The whole world including many countries at present infamous by their murderous leaders have witnessed that nothing will happen when a mass murderer government openly threatens lives of media, human rights defenders, UN special rapporteur and even the UN high commissioner for human rights. Our last resort and hope was the International Criminal court when after almost 2 years of petitions and submissions finally in February 2018, the Prosecutor of the ICC opened a preliminary investigation in the Philippines and she has been threated too.

Over 13,000 people were reported murdered when ICC investigation was opened and now we are already at 27000.

Honestly, we are not sure what is human rights and who are these rights for? What happens when someone or some entity violates someone’s rights? Or more accurate question would be – what happens when a leader of the nation openly declares a war and provides license for authorities and public to kill people who use drugs? If something will happen then when will it happen?

The SILENCE from agencies who could do something has encouraged more governments to implement war on drugs. In some ways the value of international treaties have diminished. In the past country governments used to  violating any international treaties is highly serious matter and now they have grown confident. We need to stop being silent and politically correct is it is human rights that we are sitting here today.

Let me shift my focus a bit on what can be done now:
  1. We are not indicating severe punishment to be introduced for the perpetrators of rights. No we are not the believers of prohibition, criminalization and any form of punishments. Our demand is a future where such situation does not arise in the first place, when if my child or your child uses drugs then they are not killed, they are not bitten badly and locked up without any information. People have used drugs for centuries and will always use drugs regardless of punitive laws. So lets at least ensure that when someone decides to use drugs then they get a good quality one from a legal market and that they are loved, cared, supported and offered range of health services.

  2. This is not a World Drug Problem. This is a World Drug Policy Problem. The 3 UN drug control conventions that has normalized human rights violations need to be totally abolished and started afresh. We cannot keep on advocating for amendments on top of the same foundations built on set of demonizing principles and prejudices. Every year at the sessions of the Convention on Narcotics Drugs (CND), member states convene to hold deliberations and come to consensus, which in this planet is the most perfect example of RE-DIS-ORGANIZATION. We will see how the upcoming CND and the High level Ministerial Segment in March 2019 will unfold. Nevertheless, the current state of drug laws and policies have resulted in a world where violations of human rights have become UNIVERSAL.

  3. Therefore, we need to increase the investment on community-led advocacy networks, human rights programs and drug policy reform advocacy. Not just stigma and discrimination but purely focused at achieving decriminalization of drug use and possession for personal use. This is important especially to Global Fund because almost 20 years of investments on harm reduction and the lives it has saved are at high risk due to the wide-spead war on drugs approaches in the countries with high burden of HIV in the Asian context.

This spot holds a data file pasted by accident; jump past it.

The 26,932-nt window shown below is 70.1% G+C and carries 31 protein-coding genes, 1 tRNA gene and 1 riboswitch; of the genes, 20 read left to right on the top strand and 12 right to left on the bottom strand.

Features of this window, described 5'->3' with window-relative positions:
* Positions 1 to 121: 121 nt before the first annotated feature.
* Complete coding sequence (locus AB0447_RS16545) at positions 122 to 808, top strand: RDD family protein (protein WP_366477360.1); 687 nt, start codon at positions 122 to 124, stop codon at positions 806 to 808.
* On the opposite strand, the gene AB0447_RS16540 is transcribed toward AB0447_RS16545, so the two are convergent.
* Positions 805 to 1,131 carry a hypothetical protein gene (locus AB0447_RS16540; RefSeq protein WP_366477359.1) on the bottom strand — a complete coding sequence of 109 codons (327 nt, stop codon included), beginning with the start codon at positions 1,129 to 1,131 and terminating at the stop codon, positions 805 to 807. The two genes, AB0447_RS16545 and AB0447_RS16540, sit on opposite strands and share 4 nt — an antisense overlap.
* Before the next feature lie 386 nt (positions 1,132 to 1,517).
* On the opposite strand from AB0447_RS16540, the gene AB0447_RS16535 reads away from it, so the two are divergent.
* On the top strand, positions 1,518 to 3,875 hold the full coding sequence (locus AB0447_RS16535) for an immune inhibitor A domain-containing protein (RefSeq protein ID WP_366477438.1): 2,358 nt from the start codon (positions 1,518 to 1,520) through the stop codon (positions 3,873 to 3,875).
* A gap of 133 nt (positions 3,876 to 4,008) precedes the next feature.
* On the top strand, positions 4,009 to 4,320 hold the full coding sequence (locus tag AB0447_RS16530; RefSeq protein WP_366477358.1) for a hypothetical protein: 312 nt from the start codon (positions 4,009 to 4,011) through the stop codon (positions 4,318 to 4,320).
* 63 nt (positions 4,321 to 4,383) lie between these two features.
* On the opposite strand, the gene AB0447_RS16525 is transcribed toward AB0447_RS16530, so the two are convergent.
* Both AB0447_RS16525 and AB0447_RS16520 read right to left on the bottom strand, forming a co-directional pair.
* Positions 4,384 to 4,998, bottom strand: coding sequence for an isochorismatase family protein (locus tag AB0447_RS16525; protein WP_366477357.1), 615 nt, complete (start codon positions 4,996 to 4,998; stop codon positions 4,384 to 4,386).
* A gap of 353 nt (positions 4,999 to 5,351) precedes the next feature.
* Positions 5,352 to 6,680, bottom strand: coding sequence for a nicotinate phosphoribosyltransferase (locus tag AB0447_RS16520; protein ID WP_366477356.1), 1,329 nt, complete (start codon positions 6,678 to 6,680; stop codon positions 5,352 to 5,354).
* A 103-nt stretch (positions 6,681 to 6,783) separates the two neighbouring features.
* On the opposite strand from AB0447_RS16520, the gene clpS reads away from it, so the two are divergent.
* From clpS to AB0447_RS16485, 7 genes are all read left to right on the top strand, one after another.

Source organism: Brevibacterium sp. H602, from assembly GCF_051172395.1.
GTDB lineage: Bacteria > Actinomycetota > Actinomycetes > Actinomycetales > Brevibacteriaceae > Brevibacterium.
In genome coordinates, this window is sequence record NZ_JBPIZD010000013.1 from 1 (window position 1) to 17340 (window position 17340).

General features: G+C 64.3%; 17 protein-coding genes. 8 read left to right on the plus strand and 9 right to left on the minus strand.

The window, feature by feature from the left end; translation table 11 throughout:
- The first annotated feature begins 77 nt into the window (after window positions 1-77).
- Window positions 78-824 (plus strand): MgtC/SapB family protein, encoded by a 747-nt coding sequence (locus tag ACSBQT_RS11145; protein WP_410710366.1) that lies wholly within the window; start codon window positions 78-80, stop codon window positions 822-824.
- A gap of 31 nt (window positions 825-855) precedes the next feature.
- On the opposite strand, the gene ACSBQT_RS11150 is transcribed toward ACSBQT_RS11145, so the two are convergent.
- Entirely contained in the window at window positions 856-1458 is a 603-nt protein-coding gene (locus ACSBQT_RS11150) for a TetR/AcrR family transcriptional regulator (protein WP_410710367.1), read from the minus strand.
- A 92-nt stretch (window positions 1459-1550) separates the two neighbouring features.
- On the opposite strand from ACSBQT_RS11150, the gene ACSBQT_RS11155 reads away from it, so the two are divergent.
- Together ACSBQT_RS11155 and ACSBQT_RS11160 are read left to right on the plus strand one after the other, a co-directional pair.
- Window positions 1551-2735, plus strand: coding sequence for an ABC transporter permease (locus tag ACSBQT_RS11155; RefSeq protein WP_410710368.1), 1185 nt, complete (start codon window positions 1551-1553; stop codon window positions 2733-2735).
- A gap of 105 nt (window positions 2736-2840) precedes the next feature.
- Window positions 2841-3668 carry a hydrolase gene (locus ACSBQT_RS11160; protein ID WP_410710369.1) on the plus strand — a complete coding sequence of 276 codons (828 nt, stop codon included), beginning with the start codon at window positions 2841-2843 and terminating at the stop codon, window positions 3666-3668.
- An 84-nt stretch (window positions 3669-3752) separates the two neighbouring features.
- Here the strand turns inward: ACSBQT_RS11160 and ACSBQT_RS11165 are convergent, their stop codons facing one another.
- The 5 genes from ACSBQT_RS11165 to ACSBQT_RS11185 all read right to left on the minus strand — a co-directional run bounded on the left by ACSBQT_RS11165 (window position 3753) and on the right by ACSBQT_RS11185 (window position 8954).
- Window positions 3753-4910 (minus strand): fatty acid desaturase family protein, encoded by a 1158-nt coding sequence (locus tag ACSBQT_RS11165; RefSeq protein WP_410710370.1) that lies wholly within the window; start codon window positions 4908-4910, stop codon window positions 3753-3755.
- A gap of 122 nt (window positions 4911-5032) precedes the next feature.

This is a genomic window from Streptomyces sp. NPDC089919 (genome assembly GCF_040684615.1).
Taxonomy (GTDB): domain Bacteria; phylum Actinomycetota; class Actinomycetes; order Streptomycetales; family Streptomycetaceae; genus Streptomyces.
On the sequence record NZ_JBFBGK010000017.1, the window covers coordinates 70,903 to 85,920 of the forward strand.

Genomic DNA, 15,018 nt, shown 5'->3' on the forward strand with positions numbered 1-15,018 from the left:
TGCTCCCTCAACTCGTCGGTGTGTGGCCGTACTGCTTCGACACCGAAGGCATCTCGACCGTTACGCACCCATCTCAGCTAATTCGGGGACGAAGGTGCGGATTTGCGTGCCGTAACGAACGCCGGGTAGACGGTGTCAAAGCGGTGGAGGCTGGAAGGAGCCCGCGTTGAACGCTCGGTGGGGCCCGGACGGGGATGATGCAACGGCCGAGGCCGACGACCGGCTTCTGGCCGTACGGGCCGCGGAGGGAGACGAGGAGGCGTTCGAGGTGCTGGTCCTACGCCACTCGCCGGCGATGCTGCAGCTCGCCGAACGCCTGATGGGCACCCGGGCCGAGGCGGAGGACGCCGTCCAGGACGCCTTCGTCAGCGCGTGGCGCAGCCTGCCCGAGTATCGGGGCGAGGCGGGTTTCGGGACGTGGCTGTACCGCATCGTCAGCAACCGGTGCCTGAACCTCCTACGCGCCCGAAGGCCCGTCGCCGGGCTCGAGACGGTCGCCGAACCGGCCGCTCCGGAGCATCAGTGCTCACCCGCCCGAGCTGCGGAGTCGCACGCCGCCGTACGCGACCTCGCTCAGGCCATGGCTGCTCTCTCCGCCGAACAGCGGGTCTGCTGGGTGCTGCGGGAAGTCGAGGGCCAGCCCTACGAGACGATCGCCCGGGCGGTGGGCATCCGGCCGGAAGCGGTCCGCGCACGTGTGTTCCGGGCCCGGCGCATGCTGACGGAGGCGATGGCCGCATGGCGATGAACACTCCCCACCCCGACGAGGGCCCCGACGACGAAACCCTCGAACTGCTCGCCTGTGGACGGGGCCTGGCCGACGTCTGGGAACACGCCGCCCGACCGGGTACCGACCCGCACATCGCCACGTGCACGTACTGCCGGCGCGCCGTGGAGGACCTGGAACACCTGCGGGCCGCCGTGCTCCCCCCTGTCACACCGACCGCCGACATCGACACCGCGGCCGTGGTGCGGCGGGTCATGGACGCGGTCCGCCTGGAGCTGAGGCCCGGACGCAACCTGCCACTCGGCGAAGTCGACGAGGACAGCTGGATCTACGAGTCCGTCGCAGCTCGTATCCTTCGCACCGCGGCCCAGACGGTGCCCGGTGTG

4. Human Rights mechanisms are not very easy to access and avail. They need to be simplified a lot more. We do not feel safe to go to the National, regional or sub regional mechanisms because they  are more inclined towards the general perception towards drug users or towards the government policies. International mechanisms are too technical to access and the process seems to never conclude – at least not on time that could save lives of thousands. We are talking about human rights and mechanisms to complain or redress. Don’t you think that these systems should be like posting a photo on Facebook or twitter. As simple as social media and as and when someone knows about rights being violated with a single click the action begins (not the lengthy “nobody knows” type of processes).

  5. All of these should be initiated by keeping communities at the heart of the movement. Communities have expertise gained from lived experiences and recognizing people who use drugs for their expertise and leadership on their issues would mean radical changes such as a paradigm shift on drug laws and policies, highest level of public receptivity and reduction of stigma and harms associated with drug use as a result of prohibition and criminalization. And please do not undermine our communities by recognizing expertise on the grounds of peer to peer model, we are well educated too. All we need is a an open mind that is able to see through more perspectives.

In the last two years SILENCE is what’s happening. Our people have not only been killed by bullets, they have been killed by the wrong drug laws and policies, and they continue to be killed by the SILENCE of those who could have influenced to end these atrocities.

I will close by quoting Martin Luther King who had said, “In the end we will remember not the words of our enemies but the silence of our friends”.